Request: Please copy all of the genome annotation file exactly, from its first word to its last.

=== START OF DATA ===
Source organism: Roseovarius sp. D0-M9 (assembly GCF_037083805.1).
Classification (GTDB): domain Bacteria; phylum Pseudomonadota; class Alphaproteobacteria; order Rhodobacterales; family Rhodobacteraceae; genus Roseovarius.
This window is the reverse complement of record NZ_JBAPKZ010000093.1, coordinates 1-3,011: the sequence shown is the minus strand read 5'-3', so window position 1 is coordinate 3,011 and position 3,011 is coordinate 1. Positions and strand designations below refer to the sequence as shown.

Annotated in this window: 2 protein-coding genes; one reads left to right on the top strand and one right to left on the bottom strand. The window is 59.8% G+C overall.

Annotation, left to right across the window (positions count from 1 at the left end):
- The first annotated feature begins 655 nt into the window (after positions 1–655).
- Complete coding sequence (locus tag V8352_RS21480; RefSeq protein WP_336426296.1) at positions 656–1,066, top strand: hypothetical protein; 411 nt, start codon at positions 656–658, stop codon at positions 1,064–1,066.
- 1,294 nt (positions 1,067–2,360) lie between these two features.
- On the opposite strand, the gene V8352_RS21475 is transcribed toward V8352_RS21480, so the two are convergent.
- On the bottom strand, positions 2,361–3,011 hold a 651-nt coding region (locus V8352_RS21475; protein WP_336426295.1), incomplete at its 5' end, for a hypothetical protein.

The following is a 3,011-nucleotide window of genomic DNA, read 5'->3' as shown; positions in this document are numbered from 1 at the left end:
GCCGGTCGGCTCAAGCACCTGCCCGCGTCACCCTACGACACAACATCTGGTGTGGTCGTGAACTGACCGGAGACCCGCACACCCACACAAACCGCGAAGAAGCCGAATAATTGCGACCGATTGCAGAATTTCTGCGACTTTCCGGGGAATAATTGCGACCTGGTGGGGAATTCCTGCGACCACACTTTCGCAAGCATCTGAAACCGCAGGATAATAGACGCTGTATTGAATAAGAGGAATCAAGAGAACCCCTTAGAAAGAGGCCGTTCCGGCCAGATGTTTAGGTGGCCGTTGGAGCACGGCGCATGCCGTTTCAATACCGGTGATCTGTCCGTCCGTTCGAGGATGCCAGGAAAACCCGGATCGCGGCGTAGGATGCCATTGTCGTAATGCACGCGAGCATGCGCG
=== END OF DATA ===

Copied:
Source organism: Roseovarius sp. D0-M9 (assembly GCF_037083805.1).
Classification (GTDB): domain Bacteria; phylum Pseudomonadota; class Alphaproteobacteria; order Rhodobacterales; family Rhodobacteraceae; genus Roseovarius.
This window is the reverse complement of record NZ_JBAPKZ010000093.1, coordinates 1-3,011: the sequence shown is the minus strand read 5'-3', so window position 1 is coordinate 3,011 and position 3,011 is coordinate 1. Positions and strand designations below refer to the sequence as shown.

Annotated in this window: 2 protein-coding genes; one reads left to right on the top strand and one right to left on the bottom strand. The window is 59.8% G+C overall.

Annotation, left to right across the window (positions count from 1 at the left end):
- The first annotated feature begins 655 nt into the window (after positions 1–655).
- Complete coding sequence (locus tag V8352_RS21480; RefSeq protein WP_336426296.1) at positions 656–1,066, top strand: hypothetical protein; 411 nt, start codon at positions 656–658, stop codon at positions 1,064–1,066.
- 1,294 nt (positions 1,067–2,360) lie between these two features.
- On the opposite strand, the gene V8352_RS21475 is transcribed toward V8352_RS21480, so the two are convergent.
- On the bottom strand, positions 2,361–3,011 hold a 651-nt coding region (locus V8352_RS21475; protein WP_336426295.1), incomplete at its 5' end, for a hypothetical protein.

The following is a 3,011-nucleotide window of genomic DNA, read 5'->3' as shown; positions in this document are numbered from 1 at the left end:
GCCGGTCGGCTCAAGCACCTGCCCGCGTCACCCTACGACACAACATCTGGTGTGGTCGTGAACTGACCGGAGACCCGCACACCCACACAAACCGCGAAGAAGCCGAATAATTGCGACCGATTGCAGAATTTCTGCGACTTTCCGGGGAATAATTGCGACCTGGTGGGGAATTCCTGCGACCACACTTTCGCAAGCATCTGAAACCGCAGGATAATAGACGCTGTATTGAATAAGAGGAATCAAGAGAACCCCTTAGAAAGAGGCCGTTCCGGCCAGATGTTTAGGTGGCCGTTGGAGCACGGCGCATGCCGTTTCAATACCGGTGATCTGTCCGTCCGTTCGAGGATGCCAGGAAAACCCGGATCGCGGCGTAGGATGCCATTGTCGTAATGCACGCGAGCATGCGCG